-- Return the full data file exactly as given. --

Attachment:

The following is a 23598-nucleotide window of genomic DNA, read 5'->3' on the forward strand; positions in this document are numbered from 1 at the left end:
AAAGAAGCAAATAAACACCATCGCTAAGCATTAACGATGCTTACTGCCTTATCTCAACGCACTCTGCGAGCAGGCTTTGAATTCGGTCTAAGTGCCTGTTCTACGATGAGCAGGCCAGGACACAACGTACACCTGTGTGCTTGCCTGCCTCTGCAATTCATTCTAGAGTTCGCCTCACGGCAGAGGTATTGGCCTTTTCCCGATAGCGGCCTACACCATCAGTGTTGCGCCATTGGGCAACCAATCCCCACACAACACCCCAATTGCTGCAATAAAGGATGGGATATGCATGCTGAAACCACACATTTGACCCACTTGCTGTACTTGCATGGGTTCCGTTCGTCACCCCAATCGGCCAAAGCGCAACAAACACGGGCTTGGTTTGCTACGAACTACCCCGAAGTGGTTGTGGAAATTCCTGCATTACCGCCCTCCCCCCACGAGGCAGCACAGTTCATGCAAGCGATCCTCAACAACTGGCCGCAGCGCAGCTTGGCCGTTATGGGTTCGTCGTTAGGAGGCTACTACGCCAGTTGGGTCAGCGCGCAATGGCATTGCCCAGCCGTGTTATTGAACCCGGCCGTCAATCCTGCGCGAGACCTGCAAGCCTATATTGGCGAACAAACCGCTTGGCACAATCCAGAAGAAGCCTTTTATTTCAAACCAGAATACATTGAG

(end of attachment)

The following is a 23598-nucleotide window of genomic DNA, read 5'->3' on the forward strand; positions in this document are numbered from 1 at the left end:
AAAGAAGCAAATAAACACCATCGCTAAGCATTAACGATGCTTACTGCCTTATCTCAACGCACTCTGCGAGCAGGCTTTGAATTCGGTCTAAGTGCCTGTTCTACGATGAGCAGGCCAGGACACAACGTACACCTGTGTGCTTGCCTGCCTCTGCAATTCATTCTAGAGTTCGCCTCACGGCAGAGGTATTGGCCTTTTCCCGATAGCGGCCTACACCATCAGTGTTGCGCCATTGGGCAACCAATCCCCACACAACACCCCAATTGCTGCAATAAAGGATGGGATATGCATGCTGAAACCACACATTTGACCCACTTGCTGTACTTGCATGGGTTCCGTTCGTCACCCCAATCGGCCAAAGCGCAACAAACACGGGCTTGGTTTGCTACGAACTACCCCGAAGTGGTTGTGGAAATTCCTGCATTACCGCCCTCCCCCCACGAGGCAGCACAGTTCATGCAAGCGATCCTCAACAACTGGCCGCAGCGCAGCTTGGCCGTTATGGGTTCGTCGTTAGGAGGCTACTACGCCAGTTGGGTCAGCGCGCAATGGCATTGCCCAGCCGTGTTATTGAACCCGGCCGTCAATCCTGCGCGAGACCTGCAAGCCTATATTGGCGAACAAACCGCTTGGCACAATCCAGAAGAAGCCTTTTATTTCAAACCAGAATACATTGAG